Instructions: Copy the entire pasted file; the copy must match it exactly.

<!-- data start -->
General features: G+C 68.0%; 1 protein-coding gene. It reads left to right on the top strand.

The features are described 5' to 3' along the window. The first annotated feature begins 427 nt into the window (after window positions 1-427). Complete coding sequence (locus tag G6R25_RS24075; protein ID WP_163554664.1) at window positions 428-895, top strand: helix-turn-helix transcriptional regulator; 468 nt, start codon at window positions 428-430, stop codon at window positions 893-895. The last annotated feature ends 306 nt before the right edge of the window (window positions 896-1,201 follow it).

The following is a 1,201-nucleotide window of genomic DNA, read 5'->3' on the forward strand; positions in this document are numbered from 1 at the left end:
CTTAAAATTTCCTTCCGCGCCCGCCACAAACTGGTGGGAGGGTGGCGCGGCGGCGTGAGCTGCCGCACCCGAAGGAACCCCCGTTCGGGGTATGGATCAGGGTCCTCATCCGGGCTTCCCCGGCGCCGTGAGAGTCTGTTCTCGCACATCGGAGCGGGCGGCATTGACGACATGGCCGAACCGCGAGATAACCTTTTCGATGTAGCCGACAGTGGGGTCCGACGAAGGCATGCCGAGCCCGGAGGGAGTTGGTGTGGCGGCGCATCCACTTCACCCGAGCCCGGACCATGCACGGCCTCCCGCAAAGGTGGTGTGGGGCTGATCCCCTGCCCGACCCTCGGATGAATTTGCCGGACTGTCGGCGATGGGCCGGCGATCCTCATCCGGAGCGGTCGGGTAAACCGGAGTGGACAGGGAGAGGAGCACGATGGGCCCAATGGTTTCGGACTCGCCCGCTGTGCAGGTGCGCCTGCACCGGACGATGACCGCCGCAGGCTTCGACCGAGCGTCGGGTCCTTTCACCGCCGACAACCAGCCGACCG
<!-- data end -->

General features: G+C 68.0%; 1 protein-coding gene. It reads left to right on the top strand.

The features are described 5' to 3' along the window. The first annotated feature begins 427 nt into the window (after window positions 1-427). Complete coding sequence (locus tag G6R25_RS24075; protein ID WP_163554664.1) at window positions 428-895, top strand: helix-turn-helix transcriptional regulator; 468 nt, start codon at window positions 428-430, stop codon at window positions 893-895. The last annotated feature ends 306 nt before the right edge of the window (window positions 896-1,201 follow it).

The following is a 1,201-nucleotide window of genomic DNA, read 5'->3' on the forward strand; positions in this document are numbered from 1 at the left end:
CTTAAAATTTCCTTCCGCGCCCGCCACAAACTGGTGGGAGGGTGGCGCGGCGGCGTGAGCTGCCGCACCCGAAGGAACCCCCGTTCGGGGTATGGATCAGGGTCCTCATCCGGGCTTCCCCGGCGCCGTGAGAGTCTGTTCTCGCACATCGGAGCGGGCGGCATTGACGACATGGCCGAACCGCGAGATAACCTTTTCGATGTAGCCGACAGTGGGGTCCGACGAAGGCATGCCGAGCCCGGAGGGAGTTGGTGTGGCGGCGCATCCACTTCACCCGAGCCCGGACCATGCACGGCCTCCCGCAAAGGTGGTGTGGGGCTGATCCCCTGCCCGACCCTCGGATGAATTTGCCGGACTGTCGGCGATGGGCCGGCGATCCTCATCCGGAGCGGTCGGGTAAACCGGAGTGGACAGGGAGAGGAGCACGATGGGCCCAATGGTTTCGGACTCGCCCGCTGTGCAGGTGCGCCTGCACCGGACGATGACCGCCGCAGGCTTCGACCGAGCGTCGGGTCCTTTCACCGCCGACAACCAGCCGACCG